WEEKI WACHEE — Chris Fowler was rushing in his ambulance to a medical call when a black blur appeared in the corner of his eye.
"All I saw was a shadow come right out of the woods," said Fowler, 31, an emergency medical technician for Hernando County Fire Rescue "It was moving quick and looked like either a really big black Lab or a small bear."
It turned out to be the wilder of the two.
A roughly 225 pound male black bear ran into the side of the ambulance about 6:20 p.m. Monday as Fowler and his partner were heading east on Cortez Boulevard between Shoal Line Boulevard and U.S. 19.
Fowler stopped and dispatchers sent another unit to his call. The force of the impact ripped part of the ambulance's front fender away and dented the side step and patient cabin.
The bear hobbled off into a nearby marshy area and died before a biologist with the Florida Fish and Wildlife Conservation Commission arrived.
The animal likely would have been euthanized, said Chad Allison, a district biologist with the commission.
"When wildlife are injured to the point that they're not able to seek shelter or escape, they're in a condition that doesn't support rehabilitation," he said.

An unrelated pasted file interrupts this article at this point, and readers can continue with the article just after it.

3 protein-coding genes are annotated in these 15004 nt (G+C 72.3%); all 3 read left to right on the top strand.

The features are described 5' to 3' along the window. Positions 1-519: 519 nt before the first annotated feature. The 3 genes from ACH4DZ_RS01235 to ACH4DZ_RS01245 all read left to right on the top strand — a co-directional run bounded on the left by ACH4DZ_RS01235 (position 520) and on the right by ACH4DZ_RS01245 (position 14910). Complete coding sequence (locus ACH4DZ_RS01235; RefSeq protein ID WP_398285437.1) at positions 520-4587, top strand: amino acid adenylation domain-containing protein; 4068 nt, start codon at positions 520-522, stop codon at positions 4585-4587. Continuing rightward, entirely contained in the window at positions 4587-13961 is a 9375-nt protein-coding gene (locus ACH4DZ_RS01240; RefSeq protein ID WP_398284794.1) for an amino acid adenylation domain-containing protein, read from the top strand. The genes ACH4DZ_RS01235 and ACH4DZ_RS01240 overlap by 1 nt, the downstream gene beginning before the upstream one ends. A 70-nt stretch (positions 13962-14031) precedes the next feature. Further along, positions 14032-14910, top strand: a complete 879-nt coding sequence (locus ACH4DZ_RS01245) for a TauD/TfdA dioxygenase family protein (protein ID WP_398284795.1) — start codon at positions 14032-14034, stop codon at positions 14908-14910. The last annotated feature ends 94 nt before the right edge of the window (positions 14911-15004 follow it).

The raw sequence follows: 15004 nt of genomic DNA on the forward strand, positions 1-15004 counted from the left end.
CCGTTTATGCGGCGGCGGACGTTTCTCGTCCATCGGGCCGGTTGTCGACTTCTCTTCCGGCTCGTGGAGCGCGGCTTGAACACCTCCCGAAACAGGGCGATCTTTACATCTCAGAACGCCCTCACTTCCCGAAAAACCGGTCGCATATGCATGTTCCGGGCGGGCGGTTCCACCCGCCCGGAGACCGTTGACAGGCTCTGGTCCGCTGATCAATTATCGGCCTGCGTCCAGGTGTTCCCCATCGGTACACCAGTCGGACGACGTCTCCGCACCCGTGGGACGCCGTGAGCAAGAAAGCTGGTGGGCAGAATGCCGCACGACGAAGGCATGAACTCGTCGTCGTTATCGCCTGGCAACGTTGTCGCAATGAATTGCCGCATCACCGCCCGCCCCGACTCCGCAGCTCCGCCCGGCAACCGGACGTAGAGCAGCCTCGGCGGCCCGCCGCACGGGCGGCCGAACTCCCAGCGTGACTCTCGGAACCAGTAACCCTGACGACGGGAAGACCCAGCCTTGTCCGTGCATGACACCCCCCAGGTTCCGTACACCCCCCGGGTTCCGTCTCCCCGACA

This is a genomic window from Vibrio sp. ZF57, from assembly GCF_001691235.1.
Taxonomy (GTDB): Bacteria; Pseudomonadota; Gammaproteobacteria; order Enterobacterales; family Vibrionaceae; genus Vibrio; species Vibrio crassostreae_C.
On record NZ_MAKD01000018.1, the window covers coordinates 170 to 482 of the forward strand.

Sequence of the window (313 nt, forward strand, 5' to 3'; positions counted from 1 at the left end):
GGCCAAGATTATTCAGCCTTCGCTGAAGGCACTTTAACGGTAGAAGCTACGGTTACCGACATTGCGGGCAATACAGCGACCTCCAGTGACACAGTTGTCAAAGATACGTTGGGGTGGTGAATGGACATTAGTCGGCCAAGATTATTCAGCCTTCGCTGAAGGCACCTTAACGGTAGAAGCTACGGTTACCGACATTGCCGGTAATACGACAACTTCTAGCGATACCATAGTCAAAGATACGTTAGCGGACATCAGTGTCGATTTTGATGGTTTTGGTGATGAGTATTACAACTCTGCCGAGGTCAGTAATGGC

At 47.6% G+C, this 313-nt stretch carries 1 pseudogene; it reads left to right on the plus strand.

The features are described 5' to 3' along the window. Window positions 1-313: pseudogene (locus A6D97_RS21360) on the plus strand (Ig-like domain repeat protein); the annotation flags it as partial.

A commission biologist measured the bear and took a hair sample before burying the animal in the nearby Chassahowitzka Wildlife Management Area, Allison said. The bear appeared to not be fully grown and likely was a member of the Chassahowitzka population.
With 25 bears at most, it's the smallest in the state and maybe in the country, Allison said. The bears generally roam from Crystal River in Citrus County to Aripeka on the Pasco-Hernando line, so they regularly cross the stretch of Cortez where Monday's collision happened, he said. A female bear was killed by a car there about six years ago.
"It's not good, but I'd be a lot more saddened if it had been a female," Allison said. "It's the females that produce the cubs."
Reach Tony Marrero at email@example.com or (352) 848-1431. Follow @tmarrerotimes on Twitter.